the case of rubies by the difficulty of estimating the value of the uncut stone. A large ruby, of perfect colour and without flaw, is the most precious of all stones ; and after it reaches a certain size, it is almost impossible to put any limit to its value. Such stones, it is needless to say, seldom disturb the spirit of the local miner, or the local dealer. But even in the case of smaller stones of fine colour, a just estimate of value can with diffi-culty be formed till they have passed through the ordeal of cutting. There is thus always a large margin for a gamble in the ruby trade.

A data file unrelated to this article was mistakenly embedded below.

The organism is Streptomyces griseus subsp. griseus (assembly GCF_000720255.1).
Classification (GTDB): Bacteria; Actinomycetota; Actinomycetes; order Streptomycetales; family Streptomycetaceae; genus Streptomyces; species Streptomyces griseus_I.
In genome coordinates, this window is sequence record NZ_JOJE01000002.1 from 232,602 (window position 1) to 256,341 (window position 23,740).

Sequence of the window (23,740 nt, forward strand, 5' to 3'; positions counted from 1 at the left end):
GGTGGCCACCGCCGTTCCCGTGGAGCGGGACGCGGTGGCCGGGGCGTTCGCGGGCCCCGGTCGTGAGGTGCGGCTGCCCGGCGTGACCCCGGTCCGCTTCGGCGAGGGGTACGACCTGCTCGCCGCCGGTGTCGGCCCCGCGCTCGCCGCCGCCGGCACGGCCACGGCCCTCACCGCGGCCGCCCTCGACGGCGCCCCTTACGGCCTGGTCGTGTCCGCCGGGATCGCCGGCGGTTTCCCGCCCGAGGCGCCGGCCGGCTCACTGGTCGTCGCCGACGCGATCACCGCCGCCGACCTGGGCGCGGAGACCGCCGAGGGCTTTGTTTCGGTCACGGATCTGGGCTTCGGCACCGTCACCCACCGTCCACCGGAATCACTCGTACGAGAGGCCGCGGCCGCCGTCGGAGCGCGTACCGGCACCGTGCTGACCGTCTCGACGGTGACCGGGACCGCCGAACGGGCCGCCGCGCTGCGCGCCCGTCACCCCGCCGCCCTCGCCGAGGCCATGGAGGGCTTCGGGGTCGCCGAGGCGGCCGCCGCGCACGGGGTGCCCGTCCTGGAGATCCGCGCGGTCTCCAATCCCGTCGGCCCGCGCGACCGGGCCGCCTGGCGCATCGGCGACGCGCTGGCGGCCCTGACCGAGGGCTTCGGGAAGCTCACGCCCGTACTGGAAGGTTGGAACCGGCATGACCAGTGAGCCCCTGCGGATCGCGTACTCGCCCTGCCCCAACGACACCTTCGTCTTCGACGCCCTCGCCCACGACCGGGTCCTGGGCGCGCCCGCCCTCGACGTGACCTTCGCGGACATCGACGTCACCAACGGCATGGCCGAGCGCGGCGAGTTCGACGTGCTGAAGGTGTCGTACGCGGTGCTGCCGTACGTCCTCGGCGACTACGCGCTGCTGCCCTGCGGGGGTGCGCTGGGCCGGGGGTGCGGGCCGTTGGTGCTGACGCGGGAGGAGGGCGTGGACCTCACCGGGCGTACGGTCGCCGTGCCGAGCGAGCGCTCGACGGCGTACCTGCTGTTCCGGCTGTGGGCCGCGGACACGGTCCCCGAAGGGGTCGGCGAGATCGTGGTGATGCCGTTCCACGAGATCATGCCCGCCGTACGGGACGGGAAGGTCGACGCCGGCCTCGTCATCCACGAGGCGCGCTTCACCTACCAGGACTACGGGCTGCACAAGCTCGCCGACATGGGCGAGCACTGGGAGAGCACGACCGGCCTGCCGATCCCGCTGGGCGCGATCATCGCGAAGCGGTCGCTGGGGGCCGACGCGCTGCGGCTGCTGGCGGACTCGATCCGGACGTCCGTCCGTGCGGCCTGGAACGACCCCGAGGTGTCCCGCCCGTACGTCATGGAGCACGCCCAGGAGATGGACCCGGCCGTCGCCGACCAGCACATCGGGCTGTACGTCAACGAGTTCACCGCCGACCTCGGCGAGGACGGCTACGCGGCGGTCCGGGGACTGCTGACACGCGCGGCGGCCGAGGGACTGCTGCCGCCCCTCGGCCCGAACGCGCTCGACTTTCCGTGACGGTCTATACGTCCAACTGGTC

And these natural vicissitudes are heightened by the character of the people. A Burman no sooner finds a stone of price than he embarks on a lavish expenditure. He must build a house, he must wear fine clothes, he must have a following of good fellows to share with him, while they enhance, his good fortune. But above all things he must accumulate merit, and lay up for himself great spiritual store to help him over his next incarnation. And to this end he must build monastery, erect a pagoda, and bestow largesse upon the monks. vol.il 817 dd
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